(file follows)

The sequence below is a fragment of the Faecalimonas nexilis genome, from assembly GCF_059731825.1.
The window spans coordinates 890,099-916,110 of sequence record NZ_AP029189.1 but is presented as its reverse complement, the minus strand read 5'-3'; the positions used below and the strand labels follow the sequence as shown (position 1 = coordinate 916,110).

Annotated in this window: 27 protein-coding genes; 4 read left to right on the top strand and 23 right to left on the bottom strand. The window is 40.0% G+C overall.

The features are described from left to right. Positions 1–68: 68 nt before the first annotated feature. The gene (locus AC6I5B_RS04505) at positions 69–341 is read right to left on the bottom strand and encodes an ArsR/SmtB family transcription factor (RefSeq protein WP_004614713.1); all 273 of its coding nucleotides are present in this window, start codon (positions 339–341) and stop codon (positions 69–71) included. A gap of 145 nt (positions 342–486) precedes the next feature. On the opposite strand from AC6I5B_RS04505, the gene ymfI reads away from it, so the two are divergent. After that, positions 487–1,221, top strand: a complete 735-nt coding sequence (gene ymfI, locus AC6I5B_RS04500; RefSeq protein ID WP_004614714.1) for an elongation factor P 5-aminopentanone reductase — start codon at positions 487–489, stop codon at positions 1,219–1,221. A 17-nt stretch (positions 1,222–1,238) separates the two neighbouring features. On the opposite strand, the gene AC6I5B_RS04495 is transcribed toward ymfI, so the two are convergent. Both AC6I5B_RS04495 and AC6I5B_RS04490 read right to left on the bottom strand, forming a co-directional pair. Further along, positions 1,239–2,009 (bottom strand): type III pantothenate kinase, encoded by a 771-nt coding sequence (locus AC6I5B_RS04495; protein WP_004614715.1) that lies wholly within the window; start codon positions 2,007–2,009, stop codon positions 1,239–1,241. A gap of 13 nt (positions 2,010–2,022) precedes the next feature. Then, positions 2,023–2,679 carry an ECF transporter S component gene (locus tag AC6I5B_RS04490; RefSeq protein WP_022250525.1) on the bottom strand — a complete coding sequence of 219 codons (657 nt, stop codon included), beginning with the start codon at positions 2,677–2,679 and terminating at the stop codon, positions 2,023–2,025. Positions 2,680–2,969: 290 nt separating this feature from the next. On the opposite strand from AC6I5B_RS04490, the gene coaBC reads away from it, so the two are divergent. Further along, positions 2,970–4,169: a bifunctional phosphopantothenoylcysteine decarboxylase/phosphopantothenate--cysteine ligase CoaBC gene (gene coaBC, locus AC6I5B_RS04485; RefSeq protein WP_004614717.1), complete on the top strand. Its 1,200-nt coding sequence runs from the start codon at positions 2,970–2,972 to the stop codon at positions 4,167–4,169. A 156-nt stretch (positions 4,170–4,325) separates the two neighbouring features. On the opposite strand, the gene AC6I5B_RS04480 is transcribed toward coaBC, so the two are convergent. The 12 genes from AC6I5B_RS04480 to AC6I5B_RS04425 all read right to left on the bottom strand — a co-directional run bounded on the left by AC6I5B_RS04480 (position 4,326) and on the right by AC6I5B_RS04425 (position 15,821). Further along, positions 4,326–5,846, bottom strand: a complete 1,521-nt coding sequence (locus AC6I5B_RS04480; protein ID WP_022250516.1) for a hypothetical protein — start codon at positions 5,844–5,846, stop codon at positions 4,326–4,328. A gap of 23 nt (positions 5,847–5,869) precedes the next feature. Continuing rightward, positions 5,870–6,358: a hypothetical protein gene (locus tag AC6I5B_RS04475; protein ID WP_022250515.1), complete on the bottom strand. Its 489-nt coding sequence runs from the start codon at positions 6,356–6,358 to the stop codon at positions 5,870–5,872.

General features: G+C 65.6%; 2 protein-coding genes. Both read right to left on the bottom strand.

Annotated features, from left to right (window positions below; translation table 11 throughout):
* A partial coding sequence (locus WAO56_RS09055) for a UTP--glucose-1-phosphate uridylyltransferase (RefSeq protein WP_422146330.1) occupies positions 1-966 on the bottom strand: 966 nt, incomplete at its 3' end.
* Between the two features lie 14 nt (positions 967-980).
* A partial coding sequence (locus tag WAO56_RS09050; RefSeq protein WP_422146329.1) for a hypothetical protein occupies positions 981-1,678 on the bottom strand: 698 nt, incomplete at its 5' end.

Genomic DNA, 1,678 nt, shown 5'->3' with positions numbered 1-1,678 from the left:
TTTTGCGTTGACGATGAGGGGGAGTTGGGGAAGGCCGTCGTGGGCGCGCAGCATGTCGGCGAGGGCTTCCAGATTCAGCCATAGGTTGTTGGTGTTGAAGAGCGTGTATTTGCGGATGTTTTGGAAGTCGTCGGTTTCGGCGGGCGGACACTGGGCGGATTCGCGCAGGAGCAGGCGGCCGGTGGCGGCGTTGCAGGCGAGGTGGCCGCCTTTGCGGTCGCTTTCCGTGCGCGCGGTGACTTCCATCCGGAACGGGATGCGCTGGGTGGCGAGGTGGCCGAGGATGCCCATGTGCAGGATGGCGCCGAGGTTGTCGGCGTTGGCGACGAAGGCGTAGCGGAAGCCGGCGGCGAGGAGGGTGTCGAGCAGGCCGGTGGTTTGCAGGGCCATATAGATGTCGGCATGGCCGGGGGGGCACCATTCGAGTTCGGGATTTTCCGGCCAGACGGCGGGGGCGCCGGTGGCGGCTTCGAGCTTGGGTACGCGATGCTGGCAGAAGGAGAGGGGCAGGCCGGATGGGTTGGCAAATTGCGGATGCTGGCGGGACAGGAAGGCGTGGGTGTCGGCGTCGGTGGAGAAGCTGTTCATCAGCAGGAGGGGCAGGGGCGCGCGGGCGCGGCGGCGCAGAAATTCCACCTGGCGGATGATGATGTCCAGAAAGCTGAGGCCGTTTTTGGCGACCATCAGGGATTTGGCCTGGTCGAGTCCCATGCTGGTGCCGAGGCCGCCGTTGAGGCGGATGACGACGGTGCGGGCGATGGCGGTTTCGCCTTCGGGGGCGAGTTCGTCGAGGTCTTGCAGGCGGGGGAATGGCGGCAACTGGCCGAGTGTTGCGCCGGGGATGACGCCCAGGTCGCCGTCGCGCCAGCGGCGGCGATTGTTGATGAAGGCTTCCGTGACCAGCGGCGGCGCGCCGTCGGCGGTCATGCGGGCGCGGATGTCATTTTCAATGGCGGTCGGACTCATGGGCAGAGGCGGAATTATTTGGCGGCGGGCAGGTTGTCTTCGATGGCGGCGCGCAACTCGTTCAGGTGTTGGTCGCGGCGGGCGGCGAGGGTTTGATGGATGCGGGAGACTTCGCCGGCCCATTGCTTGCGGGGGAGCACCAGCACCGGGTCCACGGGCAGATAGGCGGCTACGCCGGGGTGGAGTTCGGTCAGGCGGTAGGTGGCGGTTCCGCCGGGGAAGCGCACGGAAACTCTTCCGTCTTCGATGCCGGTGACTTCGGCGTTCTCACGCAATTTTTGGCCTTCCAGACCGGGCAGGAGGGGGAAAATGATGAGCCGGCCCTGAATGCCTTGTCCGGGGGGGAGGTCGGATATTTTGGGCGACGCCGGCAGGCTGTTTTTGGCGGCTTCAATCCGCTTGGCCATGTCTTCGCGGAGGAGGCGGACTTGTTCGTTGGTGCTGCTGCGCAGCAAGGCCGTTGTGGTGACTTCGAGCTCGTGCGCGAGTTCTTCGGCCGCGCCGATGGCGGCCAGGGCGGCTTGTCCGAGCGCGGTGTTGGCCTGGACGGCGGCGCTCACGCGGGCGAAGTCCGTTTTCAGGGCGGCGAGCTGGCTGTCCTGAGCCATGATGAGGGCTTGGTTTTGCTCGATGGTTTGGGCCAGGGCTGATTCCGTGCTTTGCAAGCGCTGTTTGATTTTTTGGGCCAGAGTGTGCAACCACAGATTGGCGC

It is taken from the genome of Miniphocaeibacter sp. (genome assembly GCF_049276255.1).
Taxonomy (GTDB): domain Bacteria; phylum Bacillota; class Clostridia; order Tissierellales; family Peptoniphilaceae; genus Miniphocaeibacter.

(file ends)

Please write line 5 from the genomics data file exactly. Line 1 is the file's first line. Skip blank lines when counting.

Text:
General features: G+C 65.6%; 2 protein-coding genes. Both read right to left on the bottom strand.